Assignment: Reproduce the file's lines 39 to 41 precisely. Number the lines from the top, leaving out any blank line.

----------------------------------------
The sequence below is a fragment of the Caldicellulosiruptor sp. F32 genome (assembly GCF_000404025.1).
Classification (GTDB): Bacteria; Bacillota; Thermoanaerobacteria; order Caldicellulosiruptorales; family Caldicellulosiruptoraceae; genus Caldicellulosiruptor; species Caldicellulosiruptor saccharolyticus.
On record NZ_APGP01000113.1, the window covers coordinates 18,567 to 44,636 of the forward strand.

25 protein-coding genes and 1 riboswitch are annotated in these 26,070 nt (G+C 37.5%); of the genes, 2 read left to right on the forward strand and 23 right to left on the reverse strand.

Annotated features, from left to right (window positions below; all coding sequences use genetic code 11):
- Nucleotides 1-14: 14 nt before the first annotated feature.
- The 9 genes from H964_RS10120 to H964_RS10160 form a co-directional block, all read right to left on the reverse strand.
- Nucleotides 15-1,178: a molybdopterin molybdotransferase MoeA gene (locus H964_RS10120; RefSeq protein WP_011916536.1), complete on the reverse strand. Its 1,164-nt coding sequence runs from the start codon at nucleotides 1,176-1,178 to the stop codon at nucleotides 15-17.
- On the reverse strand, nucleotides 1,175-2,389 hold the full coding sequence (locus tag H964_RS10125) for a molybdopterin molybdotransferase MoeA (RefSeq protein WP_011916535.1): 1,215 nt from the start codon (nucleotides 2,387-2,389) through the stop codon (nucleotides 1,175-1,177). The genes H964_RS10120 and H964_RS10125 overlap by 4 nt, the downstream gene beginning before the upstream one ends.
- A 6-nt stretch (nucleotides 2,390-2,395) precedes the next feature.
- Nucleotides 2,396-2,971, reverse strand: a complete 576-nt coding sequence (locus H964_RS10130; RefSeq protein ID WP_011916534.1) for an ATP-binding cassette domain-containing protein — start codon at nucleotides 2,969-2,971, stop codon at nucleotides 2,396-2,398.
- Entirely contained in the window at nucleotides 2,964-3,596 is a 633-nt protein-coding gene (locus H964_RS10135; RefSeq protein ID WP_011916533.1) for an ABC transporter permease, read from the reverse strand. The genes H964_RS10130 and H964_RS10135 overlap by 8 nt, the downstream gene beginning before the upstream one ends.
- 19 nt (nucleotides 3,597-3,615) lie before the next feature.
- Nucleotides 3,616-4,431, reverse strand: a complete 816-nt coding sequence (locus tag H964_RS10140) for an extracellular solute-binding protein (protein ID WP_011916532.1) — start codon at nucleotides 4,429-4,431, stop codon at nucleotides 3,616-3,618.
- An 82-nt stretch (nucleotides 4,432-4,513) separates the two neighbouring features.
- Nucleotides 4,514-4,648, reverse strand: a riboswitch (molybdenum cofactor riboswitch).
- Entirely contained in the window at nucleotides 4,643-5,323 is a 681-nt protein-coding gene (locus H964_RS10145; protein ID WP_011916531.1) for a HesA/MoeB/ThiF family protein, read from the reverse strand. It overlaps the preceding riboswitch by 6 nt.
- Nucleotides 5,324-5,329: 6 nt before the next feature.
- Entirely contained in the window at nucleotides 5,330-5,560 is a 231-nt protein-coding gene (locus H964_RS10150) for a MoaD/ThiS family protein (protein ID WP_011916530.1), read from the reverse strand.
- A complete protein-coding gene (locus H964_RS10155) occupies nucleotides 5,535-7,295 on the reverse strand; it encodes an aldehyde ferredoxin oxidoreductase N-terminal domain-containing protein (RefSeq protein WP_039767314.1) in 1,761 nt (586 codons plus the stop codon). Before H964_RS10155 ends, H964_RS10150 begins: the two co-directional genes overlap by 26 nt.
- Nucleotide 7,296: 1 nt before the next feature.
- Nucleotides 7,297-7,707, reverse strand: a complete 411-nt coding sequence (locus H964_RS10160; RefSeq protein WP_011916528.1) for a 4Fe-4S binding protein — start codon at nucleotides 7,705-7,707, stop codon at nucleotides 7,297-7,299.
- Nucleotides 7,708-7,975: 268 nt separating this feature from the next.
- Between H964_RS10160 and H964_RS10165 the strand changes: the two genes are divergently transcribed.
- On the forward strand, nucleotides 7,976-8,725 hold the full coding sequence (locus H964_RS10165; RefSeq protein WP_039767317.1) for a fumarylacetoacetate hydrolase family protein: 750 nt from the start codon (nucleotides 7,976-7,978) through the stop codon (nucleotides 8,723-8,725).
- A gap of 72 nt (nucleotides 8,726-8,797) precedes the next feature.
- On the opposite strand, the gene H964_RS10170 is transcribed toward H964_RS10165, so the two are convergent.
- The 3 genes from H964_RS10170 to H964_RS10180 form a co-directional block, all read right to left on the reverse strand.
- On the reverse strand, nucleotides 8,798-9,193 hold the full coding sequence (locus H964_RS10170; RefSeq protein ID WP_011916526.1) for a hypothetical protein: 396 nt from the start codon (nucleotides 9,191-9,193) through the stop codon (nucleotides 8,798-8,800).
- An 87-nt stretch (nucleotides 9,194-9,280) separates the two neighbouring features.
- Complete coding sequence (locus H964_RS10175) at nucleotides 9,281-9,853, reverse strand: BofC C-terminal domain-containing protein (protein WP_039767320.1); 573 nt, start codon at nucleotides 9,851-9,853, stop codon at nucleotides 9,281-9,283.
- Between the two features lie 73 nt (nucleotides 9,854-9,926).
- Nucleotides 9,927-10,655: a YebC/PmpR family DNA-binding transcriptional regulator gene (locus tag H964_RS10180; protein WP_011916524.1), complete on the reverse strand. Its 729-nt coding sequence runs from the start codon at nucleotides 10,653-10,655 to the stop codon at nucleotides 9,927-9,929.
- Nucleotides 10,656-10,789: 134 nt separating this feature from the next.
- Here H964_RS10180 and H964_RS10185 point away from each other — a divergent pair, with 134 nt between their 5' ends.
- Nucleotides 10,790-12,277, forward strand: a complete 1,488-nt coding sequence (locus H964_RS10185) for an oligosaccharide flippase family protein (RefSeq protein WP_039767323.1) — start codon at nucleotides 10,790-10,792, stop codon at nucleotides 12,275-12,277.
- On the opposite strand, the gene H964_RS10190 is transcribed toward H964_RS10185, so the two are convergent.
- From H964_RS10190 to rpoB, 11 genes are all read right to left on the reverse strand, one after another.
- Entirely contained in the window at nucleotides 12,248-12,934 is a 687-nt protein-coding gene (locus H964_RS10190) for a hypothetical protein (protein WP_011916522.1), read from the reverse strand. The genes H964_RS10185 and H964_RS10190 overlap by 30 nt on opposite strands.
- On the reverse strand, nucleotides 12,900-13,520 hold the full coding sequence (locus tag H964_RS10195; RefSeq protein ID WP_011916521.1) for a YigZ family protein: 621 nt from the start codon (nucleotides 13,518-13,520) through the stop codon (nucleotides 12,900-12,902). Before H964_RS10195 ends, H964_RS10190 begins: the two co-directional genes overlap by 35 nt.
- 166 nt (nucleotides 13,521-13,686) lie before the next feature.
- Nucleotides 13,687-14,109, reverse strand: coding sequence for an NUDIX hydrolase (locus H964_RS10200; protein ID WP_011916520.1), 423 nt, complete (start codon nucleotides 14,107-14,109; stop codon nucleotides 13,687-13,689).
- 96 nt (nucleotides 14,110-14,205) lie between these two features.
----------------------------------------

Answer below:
- Entirely contained in the window at nucleotides 12,248-12,934 is a 687-nt protein-coding gene (locus H964_RS10190) for a hypothetical protein (protein WP_011916522.1), read from the reverse strand. The genes H964_RS10185 and H964_RS10190 overlap by 30 nt on opposite strands.
- On the reverse strand, nucleotides 12,900-13,520 hold the full coding sequence (locus tag H964_RS10195; RefSeq protein ID WP_011916521.1) for a YigZ family protein: 621 nt from the start codon (nucleotides 13,518-13,520) through the stop codon (nucleotides 12,900-12,902). Before H964_RS10195 ends, H964_RS10190 begins: the two co-directional genes overlap by 35 nt.
- 166 nt (nucleotides 13,521-13,686) lie before the next feature.